OkraIn African-American culture, there are several signature foods that may be eaten to ensure that the New Year gets off to the right start.  Two of my favorite foods for this are black-eyed peas and okra.  Black-eyed peas are said to be essential in order to bring “good luck” in the New Year; okra is a vegetable that is used in soups and stews – including gumbo and black-eyed peas.  When prepared well, okra not only offers many medicinal properties, but also tastes delicious.

Okra has some mucilaginous properties.  For some people, it can be described as downright slimy!  But this mucilaginous property makes okra great for cleansing and healing the digestive system.  It soothes inflammation in the entire digestive tract, adding quality moisture to the system.

Okra aids the small intestine in the proper absorption of nutrients into the blood stream.  It also helps promote more pro-biotic activity in the digestive tract.  In short, okra can be very helpful for problems like Irritable Bowel Syndrome, gastro-intestinal ulcers, constipation, Crohn’s disease, malnourishment, malabsorption, stomach flu, high blood sugar, toxicity and sluggishness in the liver/gallbladder, heartburn and gas.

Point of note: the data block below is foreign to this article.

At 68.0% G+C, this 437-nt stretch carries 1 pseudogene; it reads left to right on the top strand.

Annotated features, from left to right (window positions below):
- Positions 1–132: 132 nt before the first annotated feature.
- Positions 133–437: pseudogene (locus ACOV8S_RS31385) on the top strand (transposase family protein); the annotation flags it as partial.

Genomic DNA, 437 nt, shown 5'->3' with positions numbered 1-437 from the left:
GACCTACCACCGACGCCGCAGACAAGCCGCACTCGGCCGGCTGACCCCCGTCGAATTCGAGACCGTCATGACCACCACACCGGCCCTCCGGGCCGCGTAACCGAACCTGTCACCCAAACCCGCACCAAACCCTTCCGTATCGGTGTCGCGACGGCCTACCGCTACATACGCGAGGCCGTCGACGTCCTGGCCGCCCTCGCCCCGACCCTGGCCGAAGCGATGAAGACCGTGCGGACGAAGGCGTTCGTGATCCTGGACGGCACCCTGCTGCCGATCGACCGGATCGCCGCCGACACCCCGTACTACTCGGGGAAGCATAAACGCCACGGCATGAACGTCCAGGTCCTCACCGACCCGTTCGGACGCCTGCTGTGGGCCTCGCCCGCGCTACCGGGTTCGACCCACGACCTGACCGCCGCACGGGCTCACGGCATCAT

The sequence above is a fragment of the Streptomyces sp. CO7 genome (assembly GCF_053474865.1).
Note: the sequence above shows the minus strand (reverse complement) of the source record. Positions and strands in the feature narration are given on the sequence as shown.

Now you can take matters in your own hands by eating great food in the New Year!  Check out the following easy okra recipe, contributed by my good friend and Tai Chi sister, Robin Rinehart.  Thank you, Robin, for this delicious recipe!!

Robin’s Happy New Year Okra

Use fresh okra only. No frozen because the frozen gets gushy and slimy.


2 to 3 pounds of fresh okra
Salt and pepper (I used Himalayan pink salt and freshly ground pepper)
5 or 6 cloves of garlic
1 onion
1 tablespoon turmeric (fresh or powdered)
1/4 cup olive oil
1/4 cup sake
1/2 teaspoon Amchur powder (dry mango powder)

  1. Clean the okra beforehand.  Cut off the blunt end and after washing, and wrap the okra in paper towels to extract the moisture.
  2. In a large skillet, heat the olive oil.  Add turmeric and cook with the olive oil stirring until blended (about a minute)
  3. Add chopped garlic and chopped onion.  Stir until onions and garlic are soft.
  4. Add okra and salt and pepper (to taste) and stir just until okra is coated with the onion/garlic mixture.
  5. Add sake, cover, and let it all cook on medium heat for about 5 minutes.  The trick is to NOT keep stirring up the okra. This is what will keep it crisp and not turn mushy.
  6. Sprinkle Amchur powder over top and lightly stir the okra once or twice to blend in the powder.

The Amchur powder is optional. It has a strong flavor and I suggest you try a little on your finger first to taste.  I happen to think it gives the okra a bit of a zing!

Serve and eat!